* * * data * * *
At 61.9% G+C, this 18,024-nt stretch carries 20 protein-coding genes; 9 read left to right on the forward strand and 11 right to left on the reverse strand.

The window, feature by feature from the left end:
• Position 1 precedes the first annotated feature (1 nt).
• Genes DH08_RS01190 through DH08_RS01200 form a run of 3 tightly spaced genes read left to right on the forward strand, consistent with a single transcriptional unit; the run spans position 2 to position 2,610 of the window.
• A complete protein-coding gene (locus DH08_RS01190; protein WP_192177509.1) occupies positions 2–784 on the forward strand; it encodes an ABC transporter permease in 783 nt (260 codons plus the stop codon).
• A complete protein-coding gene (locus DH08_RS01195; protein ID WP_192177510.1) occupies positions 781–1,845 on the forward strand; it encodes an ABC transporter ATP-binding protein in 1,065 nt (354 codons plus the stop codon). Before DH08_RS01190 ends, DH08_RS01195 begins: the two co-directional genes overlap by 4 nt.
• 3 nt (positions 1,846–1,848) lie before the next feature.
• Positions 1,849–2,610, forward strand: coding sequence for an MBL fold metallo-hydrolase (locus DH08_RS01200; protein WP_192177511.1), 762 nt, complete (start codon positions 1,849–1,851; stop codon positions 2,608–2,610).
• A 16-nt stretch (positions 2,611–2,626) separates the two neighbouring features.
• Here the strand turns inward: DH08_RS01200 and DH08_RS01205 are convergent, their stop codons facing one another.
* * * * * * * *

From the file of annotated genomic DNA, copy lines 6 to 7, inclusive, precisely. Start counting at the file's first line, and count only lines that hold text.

• A complete protein-coding gene (locus DH08_RS01195; protein ID WP_192177510.1) occupies positions 781–1,845 on the forward strand; it encodes an ABC transporter ATP-binding protein in 1,065 nt (354 codons plus the stop codon). Before DH08_RS01190 ends, DH08_RS01195 begins: the two co-directional genes overlap by 4 nt.
• 3 nt (positions 1,846–1,848) lie before the next feature.